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cat and dog at table

How to Portion Your Pets Food

How to Portion Your Pets Food

dog and cat at table

I'd like to share with you a recent question we received from a raw newbie that may shed some light about the portion size to feed your dog or cat.

Q: I have recently changed my 35 lbs Shetland sheepdog to a raw diet. I was concerned if I am giving him too much or too little per day, he seems to love it. Any info you can provide on raw daily feeding for this size dog would be appreciated. 

A: The starting point to calculate portion size is to multiply the weight of your dog (or cat - same thing) by 2.5%. So in the case of a 35 lb dog, that would be .875 lbs, or for simplicity sake, almost a pound per day. If you feed your dog twice daily that's a little less than 1/2 lb per meal.

But like I said, that's just a starting point and really nothing more than a generally accepted practice among most raw-feeders. Most important, there are other factors to consider when determining portion size, like age, current weight, breed and activity level.

For example, a puppy (kitten) should eat 5% per day of their body weight because they grow so fast (and are so active) that they need the additional nutrition. Conversely, a senior dog (cat) should only eat about 2% per day of its body weight because it's less active and has a slower metabolism. 

What's your dog's current weight condition like - overweight, underweight or just right? If he's on the heavy side, give him a little less or if he's thin, add a little more. There's no real formula to this; it's kind of like your mother making chicken soup, a little more salt, a little less pepper until it's just right.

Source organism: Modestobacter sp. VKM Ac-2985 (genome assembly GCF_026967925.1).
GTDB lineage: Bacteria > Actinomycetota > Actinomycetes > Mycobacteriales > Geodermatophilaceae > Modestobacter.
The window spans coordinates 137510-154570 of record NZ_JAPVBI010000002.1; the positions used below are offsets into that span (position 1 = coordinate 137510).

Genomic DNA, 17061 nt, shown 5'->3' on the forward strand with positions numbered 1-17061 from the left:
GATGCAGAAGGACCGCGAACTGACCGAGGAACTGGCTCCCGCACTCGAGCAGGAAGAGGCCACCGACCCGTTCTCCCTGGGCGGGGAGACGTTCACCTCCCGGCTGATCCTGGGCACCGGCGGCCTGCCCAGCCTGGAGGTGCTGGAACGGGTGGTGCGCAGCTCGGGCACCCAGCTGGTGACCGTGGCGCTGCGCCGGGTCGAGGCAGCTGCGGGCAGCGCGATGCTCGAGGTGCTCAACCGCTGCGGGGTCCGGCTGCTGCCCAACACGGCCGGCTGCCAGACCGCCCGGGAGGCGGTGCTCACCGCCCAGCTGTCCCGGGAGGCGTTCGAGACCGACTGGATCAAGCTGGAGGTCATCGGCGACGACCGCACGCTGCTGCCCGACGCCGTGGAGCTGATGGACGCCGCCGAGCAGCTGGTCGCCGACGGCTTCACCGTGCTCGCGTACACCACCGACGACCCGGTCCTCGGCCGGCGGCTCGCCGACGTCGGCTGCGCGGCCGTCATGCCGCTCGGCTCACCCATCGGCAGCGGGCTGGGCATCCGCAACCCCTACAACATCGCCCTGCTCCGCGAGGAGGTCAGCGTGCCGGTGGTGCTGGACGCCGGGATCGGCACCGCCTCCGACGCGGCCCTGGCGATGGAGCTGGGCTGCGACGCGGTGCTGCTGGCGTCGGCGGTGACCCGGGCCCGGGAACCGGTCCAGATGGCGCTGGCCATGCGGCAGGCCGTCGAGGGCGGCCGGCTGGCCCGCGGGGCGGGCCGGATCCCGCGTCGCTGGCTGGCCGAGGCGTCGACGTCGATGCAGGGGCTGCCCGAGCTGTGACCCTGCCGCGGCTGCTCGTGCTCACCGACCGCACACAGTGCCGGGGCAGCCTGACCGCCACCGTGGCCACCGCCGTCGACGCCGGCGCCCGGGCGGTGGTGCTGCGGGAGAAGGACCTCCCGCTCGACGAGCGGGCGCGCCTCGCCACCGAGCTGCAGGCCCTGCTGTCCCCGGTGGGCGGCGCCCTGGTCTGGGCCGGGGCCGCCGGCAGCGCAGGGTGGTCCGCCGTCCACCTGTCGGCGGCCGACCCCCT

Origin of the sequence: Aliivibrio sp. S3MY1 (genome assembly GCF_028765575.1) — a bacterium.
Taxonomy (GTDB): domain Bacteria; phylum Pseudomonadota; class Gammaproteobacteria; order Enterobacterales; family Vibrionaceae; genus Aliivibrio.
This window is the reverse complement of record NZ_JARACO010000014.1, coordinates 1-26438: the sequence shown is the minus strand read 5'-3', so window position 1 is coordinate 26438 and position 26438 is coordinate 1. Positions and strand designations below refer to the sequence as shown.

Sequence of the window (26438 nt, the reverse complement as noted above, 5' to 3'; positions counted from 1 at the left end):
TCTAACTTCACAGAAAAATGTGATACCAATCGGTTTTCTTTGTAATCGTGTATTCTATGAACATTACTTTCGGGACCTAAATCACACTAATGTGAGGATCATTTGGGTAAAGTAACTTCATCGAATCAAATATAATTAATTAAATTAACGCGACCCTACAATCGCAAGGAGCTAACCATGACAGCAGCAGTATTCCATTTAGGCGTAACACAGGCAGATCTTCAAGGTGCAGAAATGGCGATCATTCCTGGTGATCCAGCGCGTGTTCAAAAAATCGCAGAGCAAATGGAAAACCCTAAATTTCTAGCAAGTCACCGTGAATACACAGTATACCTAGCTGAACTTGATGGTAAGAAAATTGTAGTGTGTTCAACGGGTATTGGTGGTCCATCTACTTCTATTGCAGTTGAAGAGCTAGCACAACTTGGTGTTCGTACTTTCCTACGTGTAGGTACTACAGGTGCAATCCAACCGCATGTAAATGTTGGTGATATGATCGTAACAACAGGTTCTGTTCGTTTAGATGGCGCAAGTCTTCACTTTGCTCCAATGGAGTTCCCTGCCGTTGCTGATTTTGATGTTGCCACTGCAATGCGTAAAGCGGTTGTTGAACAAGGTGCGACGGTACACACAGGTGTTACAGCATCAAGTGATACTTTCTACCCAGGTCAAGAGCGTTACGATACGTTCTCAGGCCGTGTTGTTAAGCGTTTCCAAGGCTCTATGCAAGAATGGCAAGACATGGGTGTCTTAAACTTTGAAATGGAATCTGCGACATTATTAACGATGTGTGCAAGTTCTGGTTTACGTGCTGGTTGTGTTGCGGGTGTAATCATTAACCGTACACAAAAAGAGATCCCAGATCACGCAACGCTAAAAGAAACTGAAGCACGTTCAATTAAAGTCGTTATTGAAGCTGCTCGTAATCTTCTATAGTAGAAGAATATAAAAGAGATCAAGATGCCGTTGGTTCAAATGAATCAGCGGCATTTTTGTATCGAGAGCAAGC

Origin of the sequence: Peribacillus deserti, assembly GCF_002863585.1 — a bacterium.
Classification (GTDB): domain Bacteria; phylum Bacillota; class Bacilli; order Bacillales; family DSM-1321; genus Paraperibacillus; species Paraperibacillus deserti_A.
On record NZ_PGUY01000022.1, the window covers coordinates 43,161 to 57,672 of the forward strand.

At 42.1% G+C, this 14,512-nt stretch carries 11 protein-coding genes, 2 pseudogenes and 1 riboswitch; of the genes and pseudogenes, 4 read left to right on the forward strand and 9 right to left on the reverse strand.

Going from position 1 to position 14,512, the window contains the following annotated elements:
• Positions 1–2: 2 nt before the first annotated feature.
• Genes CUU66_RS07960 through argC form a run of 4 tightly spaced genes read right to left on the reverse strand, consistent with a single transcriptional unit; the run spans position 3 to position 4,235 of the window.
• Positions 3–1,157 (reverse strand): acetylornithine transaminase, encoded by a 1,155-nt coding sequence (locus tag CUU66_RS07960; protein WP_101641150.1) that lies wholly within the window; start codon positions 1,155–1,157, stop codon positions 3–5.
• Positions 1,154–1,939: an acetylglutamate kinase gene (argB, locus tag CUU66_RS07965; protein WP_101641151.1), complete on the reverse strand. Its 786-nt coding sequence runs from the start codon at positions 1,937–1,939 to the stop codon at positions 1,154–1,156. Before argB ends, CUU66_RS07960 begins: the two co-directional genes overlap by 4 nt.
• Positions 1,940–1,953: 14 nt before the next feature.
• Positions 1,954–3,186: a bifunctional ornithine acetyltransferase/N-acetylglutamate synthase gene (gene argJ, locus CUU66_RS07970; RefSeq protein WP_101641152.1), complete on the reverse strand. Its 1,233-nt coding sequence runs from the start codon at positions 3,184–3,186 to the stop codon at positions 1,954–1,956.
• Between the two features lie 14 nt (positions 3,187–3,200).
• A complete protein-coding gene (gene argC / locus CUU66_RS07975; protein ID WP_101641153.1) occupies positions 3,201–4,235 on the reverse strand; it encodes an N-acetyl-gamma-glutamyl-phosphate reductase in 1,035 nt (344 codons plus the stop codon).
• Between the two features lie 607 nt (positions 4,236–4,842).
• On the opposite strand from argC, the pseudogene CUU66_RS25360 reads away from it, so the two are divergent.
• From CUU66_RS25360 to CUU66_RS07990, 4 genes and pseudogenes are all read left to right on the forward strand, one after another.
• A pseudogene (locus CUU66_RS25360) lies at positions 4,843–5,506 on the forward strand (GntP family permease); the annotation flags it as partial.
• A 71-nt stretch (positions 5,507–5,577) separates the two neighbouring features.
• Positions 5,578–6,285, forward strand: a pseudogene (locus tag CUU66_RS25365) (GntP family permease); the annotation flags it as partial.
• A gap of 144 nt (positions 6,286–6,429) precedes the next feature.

The breed or breed-mix of your dog (cat) also plays into the equation. For example, some of the higher-strung breeds like Italian greyhounds, most terriers and sporting breeds, (for cats: bengals, savannahs), tend to burn calories like there's no tomorrow. I know a few Italian greyhound owners who feed their mature dogs double-puppy portions, yet they're not an ounce overweight. And then there are breeds like Golden and Labrador retrievers that can pack on the weight like a middle-aged guy living in a pizzeria. For those types, I generally recommend feeding them a little less than the 2.5% benchmark, unless of course, they are very active.

Which brings us to the activity level: If you're one of those fitness-crazed owners running and hiking with your pooch, then it goes without saying that you should feed him more because he's burning more calories. Of course most of us aren't active to that degree, we walk our dog a few times a day, in which case you don't have to add or subtract from the recommended feeding amount.  At the end of the day though, you should be able to feel your dog's rib cage and based on that you can adjust your daily portions.

All I'm trying to say is that portion size is not an exact science, that you have to consider the overall situation of your dog or cat and make portion adjustments accordingly. Ultimately you'll know if you're doing it right simply by looking at your pet.